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Latitude: 50.7719 / 50°46'18"N
Longitude: -3.3013 / 3°18'4"W
OS Eastings: 308339
OS Northings: 97725
OS Grid: SY083977
Mapcode National: GBR P6.ZN31
Mapcode Global: FRA 37Z1.MQ2
Entry Name: Hawthorn Cottage
Listing Date: 22 February 1955
Last Amended: 24 October 1988
Source: Historic England
Source ID: 1098100
English Heritage Legacy ID: 86921
Location: Talaton, East Devon, Devon, EX11
District: East Devon
Civil Parish: Talaton
Traditional County: Devon
Lieutenancy Area (Ceremonial County): Devon
Church of England Parish: Escot St Philip and St James
Church of England Diocese: Exeter
SY 09 NE
6/165 Hawthorn Cottage (formerly listed
as Escot Old Lodge)
Cottage. Late C17, probably earlier origins. Flemish bond handmade red brick with decorative use of burnt headers, on the front, the brick is facing cob; brick stacks and chimneyshafts; thatch roof.
Plan: 3-room-and-through-passage plan house facing south. At the right (east) end there is a small unheated room, originally some kind of serivce room, probably a buttery or dairy. Next to it is the passage, then the hall with a large projecting front lateral stack. This was probably used as the kitchen. At the left (west) end there is an inner room parlour with an end stack. The layout suggests that there is at least the shell of an earlier house here,probably some kind of open hall house. However few features are exposed inside and none earlier than the late C17. 2 storeys with secondary outshots across the rear.
Good exterior: most attractive. Irregular 4-window front of flat-faced mullion
windows mostly containing rectangular panes of leaded glass but some glazing bars. The first floor windows have flat eyebrows over. Most of the windows are
replacements but some are original; certainly the first floor right end one is. The passage front doorway is right of centre (next to the hall stack) and contains a C20 part-glazed door under a contemporary thatch-roofed hood. There is a flat platband across the front at first floor level. The roof is hipped to left and half-hipped to right. There is an old single light window in the left end which also contains rectangular panes of leaded glass.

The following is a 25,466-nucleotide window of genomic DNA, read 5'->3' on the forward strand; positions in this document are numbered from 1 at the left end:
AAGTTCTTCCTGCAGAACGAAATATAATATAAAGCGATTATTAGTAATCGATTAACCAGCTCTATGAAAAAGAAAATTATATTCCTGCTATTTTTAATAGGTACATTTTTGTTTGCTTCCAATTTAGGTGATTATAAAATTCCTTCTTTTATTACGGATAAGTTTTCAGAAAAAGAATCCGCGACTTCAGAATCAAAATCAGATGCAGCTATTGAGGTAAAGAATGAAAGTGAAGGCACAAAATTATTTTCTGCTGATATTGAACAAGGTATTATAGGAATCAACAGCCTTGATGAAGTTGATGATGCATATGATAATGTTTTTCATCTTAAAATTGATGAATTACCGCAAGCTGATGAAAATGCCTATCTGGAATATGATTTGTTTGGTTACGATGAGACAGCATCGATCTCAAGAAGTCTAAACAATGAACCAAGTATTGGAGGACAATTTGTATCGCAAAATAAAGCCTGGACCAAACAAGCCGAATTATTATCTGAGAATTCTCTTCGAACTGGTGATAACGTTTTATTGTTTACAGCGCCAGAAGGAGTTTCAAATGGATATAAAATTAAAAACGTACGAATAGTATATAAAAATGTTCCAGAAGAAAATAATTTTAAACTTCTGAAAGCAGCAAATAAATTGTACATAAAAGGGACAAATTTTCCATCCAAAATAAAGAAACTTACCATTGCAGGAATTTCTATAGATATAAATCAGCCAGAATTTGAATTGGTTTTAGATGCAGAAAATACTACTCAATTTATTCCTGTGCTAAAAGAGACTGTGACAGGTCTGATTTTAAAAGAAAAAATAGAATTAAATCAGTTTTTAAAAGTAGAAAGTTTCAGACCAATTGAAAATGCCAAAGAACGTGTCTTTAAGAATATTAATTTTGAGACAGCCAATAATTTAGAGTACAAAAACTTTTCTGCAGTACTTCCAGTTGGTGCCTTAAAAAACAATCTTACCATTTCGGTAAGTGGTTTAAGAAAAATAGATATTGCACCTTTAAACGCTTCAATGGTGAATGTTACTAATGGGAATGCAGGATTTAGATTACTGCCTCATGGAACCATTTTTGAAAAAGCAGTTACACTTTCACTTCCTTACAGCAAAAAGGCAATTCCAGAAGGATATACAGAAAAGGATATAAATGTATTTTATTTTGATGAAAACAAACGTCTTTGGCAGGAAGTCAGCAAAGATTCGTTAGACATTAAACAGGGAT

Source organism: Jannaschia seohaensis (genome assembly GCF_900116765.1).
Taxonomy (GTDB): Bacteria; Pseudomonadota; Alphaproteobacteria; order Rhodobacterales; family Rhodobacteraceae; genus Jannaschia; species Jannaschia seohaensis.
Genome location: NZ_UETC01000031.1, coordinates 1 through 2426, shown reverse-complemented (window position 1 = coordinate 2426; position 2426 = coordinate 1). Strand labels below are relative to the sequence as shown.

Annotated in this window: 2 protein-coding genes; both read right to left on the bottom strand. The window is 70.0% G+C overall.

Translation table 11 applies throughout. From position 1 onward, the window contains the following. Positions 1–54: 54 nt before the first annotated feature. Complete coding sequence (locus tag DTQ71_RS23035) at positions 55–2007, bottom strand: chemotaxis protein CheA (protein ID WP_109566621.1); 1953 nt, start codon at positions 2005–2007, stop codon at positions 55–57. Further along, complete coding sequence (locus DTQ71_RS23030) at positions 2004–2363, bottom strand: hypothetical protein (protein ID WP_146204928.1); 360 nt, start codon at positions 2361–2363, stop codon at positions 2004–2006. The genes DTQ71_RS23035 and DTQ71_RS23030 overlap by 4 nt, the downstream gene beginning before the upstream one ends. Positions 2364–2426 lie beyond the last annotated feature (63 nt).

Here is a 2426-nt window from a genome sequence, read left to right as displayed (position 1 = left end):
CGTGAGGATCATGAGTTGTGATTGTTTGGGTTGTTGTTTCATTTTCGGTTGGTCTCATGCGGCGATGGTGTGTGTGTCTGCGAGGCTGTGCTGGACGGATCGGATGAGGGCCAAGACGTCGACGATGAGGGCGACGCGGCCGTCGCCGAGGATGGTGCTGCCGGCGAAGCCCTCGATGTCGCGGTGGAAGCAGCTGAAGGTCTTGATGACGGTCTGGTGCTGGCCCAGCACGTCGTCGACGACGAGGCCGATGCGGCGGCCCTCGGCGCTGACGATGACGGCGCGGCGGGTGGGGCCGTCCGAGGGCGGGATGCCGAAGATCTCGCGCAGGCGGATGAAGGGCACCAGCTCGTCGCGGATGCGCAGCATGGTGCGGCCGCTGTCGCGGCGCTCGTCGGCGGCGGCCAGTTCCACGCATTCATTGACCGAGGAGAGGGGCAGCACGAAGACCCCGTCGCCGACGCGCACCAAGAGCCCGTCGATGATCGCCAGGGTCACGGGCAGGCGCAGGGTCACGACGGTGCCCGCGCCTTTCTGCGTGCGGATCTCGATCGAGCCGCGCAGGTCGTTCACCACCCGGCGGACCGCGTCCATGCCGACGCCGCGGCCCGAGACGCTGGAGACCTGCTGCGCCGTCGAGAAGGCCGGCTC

Interior: is largely the result of C19 and C20 modernisations. Few early features are exposed. Both fireplaces are blocked by C20 grates. However a cupboard alongside the hall grate shows what seems to be one end of a Tudor arch lintel. The hall also has a 4-panel ceiling of intersecting chamfered beams with scroll stops.
The roof was not inspected but the bases of straight principals show below ceiling level; they are probably late C17 A-frame trusses. Devon SMR reports jointed cruck trusses here but none were seen.
Hawthorn Cottage is very picturesque, an effect enhanced by its position in the
landscaped grounds of Escot Park. Also it must be one the earliest brick buildings in rural Devon, one of a number of good early brick buildings in this area. Its position in Escot park leads to speculation that it was originally a dower house or something similar. It is the size of a farmhouse but there is no evidence of any farmbuildings near it.
Source: Devon SMR.
Listing NGR: SY0833997725
This text is from the original listing, and may not necessarily reflect the current setting of the building.
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